The Oddbins off-licence chain has gone into administration, putting hundreds of jobs at risk.
Administrator Duff & Phelps (D&P) has been appointed to run the business while they attempt to find a buyer.
Oddbins' owner European Food Brokers (EFB) blamed tough High Street conditions and economic uncertainty created by Brexit for the situation.
Oddbins has about 45 outlets. Other brands affected include Wine Cellar Trading and Whittalls Wines Merchants.
D&P said EFB has about 550 staff and 101 off-licences, but could not confirm exactly how many Oddbins' shops and staff were affected.
But the D&P statement said that "EFB continues to trade and is not an entity that has entered into administration".
Phil Duffy, joint administrator, said Oddbins was a victim of tough times on the High Street, with a decline in consumer spending pointing to a squeeze on household finances.
"Add into that mix rising business rates and rents, and traditional bricks and mortar retailers are undoubtedly feeling the strain." he said.
However, Oddbins faced specific challenges, according to experts.
Julie Palmer, partner at Begbies Traynor, the consultancy and insolvency specialist, said Oddbins had been "slipping down the pecking order for consumers as it struggled to compete with supermarkets offering a selection of discounted and premium wines".
The retailer has also faced stronger competition from rival Majestic, which did well over the Christmas period, she said.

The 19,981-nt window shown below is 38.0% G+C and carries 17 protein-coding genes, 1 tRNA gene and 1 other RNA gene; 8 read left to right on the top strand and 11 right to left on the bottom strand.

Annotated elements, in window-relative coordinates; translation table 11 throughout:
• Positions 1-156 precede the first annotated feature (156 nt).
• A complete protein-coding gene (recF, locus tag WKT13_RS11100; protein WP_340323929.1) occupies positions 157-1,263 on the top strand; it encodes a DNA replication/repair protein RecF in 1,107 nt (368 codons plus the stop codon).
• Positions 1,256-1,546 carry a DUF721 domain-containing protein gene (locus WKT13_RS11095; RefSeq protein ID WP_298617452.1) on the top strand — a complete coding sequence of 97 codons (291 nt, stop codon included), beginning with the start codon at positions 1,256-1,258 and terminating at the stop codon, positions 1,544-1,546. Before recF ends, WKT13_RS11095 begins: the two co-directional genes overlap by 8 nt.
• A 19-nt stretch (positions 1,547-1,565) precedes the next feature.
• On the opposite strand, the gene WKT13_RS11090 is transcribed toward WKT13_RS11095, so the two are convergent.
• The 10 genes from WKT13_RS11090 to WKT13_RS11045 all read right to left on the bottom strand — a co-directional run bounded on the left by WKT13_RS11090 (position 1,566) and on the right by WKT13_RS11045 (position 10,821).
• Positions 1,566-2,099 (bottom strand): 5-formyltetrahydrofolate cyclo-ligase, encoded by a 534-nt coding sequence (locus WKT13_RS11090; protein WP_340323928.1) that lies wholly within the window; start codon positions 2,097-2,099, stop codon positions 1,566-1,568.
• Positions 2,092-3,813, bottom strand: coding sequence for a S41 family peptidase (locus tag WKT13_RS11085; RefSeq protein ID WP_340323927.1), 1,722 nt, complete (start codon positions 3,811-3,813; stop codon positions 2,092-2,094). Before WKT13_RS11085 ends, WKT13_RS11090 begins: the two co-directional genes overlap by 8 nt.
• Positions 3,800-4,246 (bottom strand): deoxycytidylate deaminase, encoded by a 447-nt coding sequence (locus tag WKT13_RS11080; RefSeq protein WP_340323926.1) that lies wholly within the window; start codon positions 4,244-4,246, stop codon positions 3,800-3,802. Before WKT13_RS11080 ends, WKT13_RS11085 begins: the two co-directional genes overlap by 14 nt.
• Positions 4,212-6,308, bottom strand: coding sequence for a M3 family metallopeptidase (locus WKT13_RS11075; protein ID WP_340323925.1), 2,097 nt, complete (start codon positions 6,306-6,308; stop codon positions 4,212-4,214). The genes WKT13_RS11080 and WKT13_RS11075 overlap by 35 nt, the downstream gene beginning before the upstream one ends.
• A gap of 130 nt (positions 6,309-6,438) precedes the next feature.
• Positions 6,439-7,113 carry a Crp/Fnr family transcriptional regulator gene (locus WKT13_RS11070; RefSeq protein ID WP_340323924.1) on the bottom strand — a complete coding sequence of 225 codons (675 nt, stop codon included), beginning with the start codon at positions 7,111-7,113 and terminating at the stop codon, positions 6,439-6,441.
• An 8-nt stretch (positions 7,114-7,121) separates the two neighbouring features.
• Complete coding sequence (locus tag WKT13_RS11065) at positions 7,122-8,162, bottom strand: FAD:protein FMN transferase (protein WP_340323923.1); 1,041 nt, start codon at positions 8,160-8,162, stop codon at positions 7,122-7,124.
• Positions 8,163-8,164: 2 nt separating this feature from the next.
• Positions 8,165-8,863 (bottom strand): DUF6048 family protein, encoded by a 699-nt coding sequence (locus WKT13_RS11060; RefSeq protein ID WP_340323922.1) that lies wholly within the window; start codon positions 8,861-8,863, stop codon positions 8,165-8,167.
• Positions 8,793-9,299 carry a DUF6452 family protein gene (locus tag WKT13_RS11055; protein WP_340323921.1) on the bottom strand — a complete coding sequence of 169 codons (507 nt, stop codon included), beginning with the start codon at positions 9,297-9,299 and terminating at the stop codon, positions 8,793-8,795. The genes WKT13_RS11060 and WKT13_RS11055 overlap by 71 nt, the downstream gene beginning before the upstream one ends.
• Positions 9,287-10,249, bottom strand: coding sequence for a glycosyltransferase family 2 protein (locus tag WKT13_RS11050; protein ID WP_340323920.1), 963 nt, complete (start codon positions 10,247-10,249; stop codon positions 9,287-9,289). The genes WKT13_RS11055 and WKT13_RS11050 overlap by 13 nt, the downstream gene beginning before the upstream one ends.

Chris Hunt, head of retail at law firm Gowling WLG, also pointed to the challenge from Majestic, which he said appears to have done well from in-store experiences. "In terms of a direct comparison, the likes of Majestic hold wine tasting and other in-store events to drive footfall over and above their online successes," he said.
It was a lesson for the entire retail industry, he said, adding: "Hobbycraft recently reported that in-store demonstrations were its lifeline over the Christmas period, allowing it to report record sales throughout its outlets."
The appointment of administrators to Oddbins came as now surprise, as EFB warned this week that it was on the brink.
The company said "The deterioration of the High Street, combined with the continuing economic uncertainty surrounding the withdrawal of the UK from the EU, has resulted in an unsustainable, tough physical retail market," it said.
Oddbins went into administration in 2011 after HM Revenue & Customs refused to support a deal with its creditors.
EFB, which is run by businessman Raj Chatha, bought up some of the Oddbins stores at the time through its Whittalls subsidiary.